It's not like Lucas hasn't had her scoring moments at North Carolina, averaging 14.7 points last season and 13.9 per game the season before. It's just that there's something more there this season.

"She's a shooter," Hatchell said. "You've just got to get her open, but she's a shooter. But she is a more complete player this year. And she's not trying to overdo it. … I think her decision-making is better. But hey, I don't know anybody in the country that can shoot [like Lucas] -- she is a pure shooter and she can stretch the defense, no doubt about that."

But it wasn't just layups and jump shots. During her first-half run, Lucas leaped to corral a potential turnover on a ball thrown too high into the lane, landed, turned authoritatively over her right shoulder and dropped in a half-hook over bigger bodies. In the second half, she got a defender in the air at the top of the key with a shot fake, drove to the right and knocked down a fadeaway jumper from the right block when the defense sealed off her path to the basket.

North Carolina gets a lot of points in transition and it gets a lot of points on second chances -- something that looks promising again this season with Clay Shegog and Laura Broomfield (12 points, 11 rebounds) among a deep reserve of big, athletic bodies on the roster. But there are times, particularly in games against teams that take care of the ball and rebound well -- in other words, the kind of games you tend to play after the first weekend of the NCAA tournament -- when someone needs to be able to create offense for herself in limited space. Ivory Latta could do that. Jessica Breland might yet be able to do that again.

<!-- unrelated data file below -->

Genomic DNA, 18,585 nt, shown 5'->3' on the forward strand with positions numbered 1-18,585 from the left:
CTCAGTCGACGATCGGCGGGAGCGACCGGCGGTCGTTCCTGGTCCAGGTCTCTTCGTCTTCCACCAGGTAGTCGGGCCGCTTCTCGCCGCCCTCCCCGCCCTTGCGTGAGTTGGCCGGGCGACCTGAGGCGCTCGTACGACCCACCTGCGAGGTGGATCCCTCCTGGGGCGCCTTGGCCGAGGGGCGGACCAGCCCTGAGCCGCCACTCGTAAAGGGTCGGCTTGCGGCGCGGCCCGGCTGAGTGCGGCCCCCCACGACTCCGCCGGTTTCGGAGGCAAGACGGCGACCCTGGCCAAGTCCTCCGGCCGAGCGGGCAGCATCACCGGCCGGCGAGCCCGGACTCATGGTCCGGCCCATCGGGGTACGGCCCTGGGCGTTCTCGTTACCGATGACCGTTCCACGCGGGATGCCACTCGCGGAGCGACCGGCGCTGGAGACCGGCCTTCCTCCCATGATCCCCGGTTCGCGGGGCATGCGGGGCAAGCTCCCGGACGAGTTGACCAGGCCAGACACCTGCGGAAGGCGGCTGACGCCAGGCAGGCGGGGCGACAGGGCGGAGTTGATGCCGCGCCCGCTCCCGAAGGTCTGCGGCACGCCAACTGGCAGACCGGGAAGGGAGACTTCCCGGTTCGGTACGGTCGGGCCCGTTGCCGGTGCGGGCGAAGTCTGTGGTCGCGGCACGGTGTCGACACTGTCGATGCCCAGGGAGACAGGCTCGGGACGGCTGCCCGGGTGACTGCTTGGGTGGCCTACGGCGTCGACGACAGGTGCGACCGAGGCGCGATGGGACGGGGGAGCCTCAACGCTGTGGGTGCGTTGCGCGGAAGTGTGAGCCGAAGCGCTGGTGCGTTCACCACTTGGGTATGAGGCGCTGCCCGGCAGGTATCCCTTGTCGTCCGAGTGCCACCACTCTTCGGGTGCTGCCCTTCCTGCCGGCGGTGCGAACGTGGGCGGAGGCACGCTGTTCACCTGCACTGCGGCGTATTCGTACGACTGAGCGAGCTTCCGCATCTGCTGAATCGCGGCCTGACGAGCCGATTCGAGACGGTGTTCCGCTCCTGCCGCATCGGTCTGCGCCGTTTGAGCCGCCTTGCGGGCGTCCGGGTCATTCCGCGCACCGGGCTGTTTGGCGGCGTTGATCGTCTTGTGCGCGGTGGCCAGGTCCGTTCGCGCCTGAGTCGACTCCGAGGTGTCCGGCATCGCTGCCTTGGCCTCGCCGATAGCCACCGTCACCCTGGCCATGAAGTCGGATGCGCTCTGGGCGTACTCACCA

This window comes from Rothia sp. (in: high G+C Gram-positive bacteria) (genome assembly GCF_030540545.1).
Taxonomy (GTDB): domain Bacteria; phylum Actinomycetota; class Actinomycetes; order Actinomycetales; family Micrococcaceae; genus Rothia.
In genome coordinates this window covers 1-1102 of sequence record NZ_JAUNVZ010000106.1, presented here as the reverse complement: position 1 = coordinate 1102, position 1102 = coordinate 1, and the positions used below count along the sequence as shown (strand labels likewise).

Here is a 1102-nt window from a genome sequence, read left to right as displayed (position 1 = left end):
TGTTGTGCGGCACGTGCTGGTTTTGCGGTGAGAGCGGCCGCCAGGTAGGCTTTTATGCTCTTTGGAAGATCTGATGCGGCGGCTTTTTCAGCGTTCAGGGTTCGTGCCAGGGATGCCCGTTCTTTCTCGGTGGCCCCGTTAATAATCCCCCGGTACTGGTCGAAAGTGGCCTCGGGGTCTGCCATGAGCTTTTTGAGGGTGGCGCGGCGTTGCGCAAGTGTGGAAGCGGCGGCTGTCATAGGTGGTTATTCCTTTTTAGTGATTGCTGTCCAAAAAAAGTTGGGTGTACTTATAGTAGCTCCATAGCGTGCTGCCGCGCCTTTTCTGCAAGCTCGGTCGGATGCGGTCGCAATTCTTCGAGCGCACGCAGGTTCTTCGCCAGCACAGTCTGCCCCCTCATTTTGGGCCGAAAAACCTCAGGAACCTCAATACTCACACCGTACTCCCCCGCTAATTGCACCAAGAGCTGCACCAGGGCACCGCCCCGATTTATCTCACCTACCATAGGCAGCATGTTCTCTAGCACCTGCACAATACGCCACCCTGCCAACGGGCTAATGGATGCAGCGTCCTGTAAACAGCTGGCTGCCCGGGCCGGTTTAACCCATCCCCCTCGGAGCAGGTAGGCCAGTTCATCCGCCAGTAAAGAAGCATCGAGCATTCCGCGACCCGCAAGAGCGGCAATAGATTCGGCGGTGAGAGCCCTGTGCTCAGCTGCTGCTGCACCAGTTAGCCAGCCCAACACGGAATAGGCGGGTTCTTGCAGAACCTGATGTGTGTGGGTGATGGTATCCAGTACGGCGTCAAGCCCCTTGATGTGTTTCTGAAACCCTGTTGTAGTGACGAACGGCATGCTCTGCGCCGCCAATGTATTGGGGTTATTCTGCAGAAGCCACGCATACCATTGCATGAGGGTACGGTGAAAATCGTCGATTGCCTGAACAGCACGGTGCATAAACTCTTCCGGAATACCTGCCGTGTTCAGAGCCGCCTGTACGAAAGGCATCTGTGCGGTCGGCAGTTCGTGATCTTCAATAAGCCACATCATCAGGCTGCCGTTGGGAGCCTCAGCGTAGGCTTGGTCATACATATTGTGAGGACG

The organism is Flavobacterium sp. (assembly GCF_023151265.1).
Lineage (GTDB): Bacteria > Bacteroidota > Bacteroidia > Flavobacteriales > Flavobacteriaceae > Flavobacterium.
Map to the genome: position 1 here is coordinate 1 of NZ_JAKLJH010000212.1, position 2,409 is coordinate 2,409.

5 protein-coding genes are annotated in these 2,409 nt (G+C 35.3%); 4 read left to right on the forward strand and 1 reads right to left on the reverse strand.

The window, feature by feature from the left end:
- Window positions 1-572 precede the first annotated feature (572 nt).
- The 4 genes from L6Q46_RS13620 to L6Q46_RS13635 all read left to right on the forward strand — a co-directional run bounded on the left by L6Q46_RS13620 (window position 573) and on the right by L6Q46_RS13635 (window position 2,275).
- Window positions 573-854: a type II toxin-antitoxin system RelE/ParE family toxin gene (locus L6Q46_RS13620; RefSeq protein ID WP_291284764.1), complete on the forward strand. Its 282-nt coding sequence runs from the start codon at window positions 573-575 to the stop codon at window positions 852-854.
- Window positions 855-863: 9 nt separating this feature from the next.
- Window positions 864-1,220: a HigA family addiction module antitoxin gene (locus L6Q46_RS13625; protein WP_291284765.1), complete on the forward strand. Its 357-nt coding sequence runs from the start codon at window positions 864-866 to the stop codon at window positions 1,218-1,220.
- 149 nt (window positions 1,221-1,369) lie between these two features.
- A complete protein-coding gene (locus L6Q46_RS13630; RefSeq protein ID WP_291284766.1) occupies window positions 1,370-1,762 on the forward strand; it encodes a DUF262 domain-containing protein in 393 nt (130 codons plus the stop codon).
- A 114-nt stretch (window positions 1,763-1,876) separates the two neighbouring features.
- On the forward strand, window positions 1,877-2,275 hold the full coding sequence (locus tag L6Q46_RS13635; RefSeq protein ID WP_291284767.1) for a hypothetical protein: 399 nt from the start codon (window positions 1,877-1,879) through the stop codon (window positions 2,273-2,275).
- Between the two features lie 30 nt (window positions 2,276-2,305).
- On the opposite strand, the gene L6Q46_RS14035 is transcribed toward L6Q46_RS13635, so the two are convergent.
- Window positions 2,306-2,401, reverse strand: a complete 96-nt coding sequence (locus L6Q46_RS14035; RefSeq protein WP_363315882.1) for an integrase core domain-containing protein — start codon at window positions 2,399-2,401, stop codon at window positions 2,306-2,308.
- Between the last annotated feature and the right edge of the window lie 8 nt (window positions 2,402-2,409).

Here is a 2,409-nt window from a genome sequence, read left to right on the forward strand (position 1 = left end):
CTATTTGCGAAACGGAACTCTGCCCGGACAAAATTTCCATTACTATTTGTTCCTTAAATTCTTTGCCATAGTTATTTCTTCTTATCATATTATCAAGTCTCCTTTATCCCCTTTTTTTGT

But Lucas is showing signs that she can score the three or four baskets per game on top of the transition layups and 3-pointers -- the kind of thing that separates good from great. Although at least in her mind, it's the attention to detail in every other aspect of the game that is fueling her offensive ascension.

"I feel like it's more channeled," Lucas said of her mindset. "The offseason, I worked a lot on my defense, and just more aspects other than scoring. And I feel like that feeds into the scoring ability. As far as defense and motivating my other teammates, I'm just more focused on the little things and it's increased my offensive game. I've just really been pushing myself more on things I need to work on."

She has done it against a bunch of mediocre teams this season, and now she has done it against one very good team. The next step will be doing it against the ACC, not to mention Connecticut in January in Chapel Hill. But the outsized expectations that accompanied her arrival three autumns ago no longer look so foolish as her final winter begins.

"I think there was a lot of expectation because she was, in high school, one of the top players in the country," Hatchell said. "And I think in high school, she had to do a lot to carry her team. When she came here, we had a lot of other good players. Sometimes kids come in, they try to play like they did in high school when they had to carry the team. So I think she had some adjusting to do there.

"At first she was more of a support player, but she had to grow into the go-to player."

What the Tar Heels harvest as a result could be well worth the wait.

Graham Hays is a regular contributor to ESPN.com. E-mail him at Graham.Hays@espn3.com.